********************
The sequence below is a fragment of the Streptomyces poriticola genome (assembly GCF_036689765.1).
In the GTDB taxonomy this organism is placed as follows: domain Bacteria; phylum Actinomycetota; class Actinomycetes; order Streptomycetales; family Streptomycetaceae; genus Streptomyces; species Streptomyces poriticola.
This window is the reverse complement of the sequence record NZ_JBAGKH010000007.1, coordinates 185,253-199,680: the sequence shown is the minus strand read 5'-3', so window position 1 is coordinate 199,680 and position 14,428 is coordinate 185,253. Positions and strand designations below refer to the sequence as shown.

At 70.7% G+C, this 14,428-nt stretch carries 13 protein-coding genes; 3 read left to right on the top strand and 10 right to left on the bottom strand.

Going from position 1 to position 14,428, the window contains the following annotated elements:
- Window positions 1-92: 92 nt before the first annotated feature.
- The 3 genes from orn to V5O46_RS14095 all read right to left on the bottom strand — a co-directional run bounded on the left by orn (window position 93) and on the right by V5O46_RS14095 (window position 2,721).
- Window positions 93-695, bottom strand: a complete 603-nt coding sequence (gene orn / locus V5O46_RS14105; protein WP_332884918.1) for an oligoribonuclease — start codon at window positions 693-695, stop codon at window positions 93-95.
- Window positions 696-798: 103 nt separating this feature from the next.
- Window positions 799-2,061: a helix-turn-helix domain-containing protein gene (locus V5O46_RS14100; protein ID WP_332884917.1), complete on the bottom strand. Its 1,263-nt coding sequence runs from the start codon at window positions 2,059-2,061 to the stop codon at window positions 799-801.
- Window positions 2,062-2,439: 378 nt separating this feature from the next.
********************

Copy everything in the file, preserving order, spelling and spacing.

The sequence below is a fragment of the Streptomyces poriticola genome (assembly GCF_036689765.1).
In the GTDB taxonomy this organism is placed as follows: domain Bacteria; phylum Actinomycetota; class Actinomycetes; order Streptomycetales; family Streptomycetaceae; genus Streptomyces; species Streptomyces poriticola.
This window is the reverse complement of the sequence record NZ_JBAGKH010000007.1, coordinates 185,253-199,680: the sequence shown is the minus strand read 5'-3', so window position 1 is coordinate 199,680 and position 14,428 is coordinate 185,253. Positions and strand designations below refer to the sequence as shown.

At 70.7% G+C, this 14,428-nt stretch carries 13 protein-coding genes; 3 read left to right on the top strand and 10 right to left on the bottom strand.

Going from position 1 to position 14,428, the window contains the following annotated elements:
- Window positions 1-92: 92 nt before the first annotated feature.
- The 3 genes from orn to V5O46_RS14095 all read right to left on the bottom strand — a co-directional run bounded on the left by orn (window position 93) and on the right by V5O46_RS14095 (window position 2,721).
- Window positions 93-695, bottom strand: a complete 603-nt coding sequence (gene orn / locus V5O46_RS14105; protein WP_332884918.1) for an oligoribonuclease — start codon at window positions 693-695, stop codon at window positions 93-95.
- Window positions 696-798: 103 nt separating this feature from the next.
- Window positions 799-2,061: a helix-turn-helix domain-containing protein gene (locus V5O46_RS14100; protein ID WP_332884917.1), complete on the bottom strand. Its 1,263-nt coding sequence runs from the start codon at window positions 2,059-2,061 to the stop codon at window positions 799-801.
- Window positions 2,062-2,439: 378 nt separating this feature from the next.